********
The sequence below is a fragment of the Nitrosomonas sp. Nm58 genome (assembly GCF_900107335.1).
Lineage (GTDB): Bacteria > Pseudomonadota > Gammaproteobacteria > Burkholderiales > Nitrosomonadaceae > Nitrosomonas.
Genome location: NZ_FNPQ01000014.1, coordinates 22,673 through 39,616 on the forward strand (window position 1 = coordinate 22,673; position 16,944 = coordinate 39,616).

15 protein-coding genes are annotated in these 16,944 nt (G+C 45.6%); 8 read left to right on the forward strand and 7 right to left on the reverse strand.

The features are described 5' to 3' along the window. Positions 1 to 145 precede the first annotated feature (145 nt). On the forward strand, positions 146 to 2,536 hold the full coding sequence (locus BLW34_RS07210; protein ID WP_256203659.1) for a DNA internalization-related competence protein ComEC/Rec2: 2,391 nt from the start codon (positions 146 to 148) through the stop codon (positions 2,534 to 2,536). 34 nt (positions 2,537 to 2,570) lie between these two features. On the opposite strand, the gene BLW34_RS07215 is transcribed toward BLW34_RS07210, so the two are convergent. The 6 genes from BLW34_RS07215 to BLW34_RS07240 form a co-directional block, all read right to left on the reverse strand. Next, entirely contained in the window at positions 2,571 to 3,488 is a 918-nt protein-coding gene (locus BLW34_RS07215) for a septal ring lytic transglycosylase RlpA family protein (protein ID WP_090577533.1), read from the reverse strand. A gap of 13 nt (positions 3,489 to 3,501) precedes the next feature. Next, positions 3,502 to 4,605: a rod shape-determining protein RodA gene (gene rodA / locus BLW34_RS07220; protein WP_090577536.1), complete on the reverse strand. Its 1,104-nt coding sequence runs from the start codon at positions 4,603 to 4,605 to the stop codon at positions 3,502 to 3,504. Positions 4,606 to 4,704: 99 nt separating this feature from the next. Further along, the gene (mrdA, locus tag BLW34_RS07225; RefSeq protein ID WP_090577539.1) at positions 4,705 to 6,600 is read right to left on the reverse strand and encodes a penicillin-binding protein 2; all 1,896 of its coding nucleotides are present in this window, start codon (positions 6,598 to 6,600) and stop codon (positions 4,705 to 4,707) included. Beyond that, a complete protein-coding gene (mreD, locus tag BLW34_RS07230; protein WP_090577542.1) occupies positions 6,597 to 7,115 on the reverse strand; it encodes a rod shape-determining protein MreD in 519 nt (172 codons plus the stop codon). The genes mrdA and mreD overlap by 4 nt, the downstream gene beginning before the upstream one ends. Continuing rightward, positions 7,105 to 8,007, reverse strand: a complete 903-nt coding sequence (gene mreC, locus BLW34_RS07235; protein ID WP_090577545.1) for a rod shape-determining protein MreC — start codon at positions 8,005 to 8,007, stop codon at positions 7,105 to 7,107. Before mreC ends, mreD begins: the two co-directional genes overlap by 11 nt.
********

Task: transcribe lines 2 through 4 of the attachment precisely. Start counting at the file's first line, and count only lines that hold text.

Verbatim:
Lineage (GTDB): Bacteria > Pseudomonadota > Gammaproteobacteria > Burkholderiales > Nitrosomonadaceae > Nitrosomonas.
Genome location: NZ_FNPQ01000014.1, coordinates 22,673 through 39,616 on the forward strand (window position 1 = coordinate 22,673; position 16,944 = coordinate 39,616).

15 protein-coding genes are annotated in these 16,944 nt (G+C 45.6%); 8 read left to right on the forward strand and 7 right to left on the reverse strand.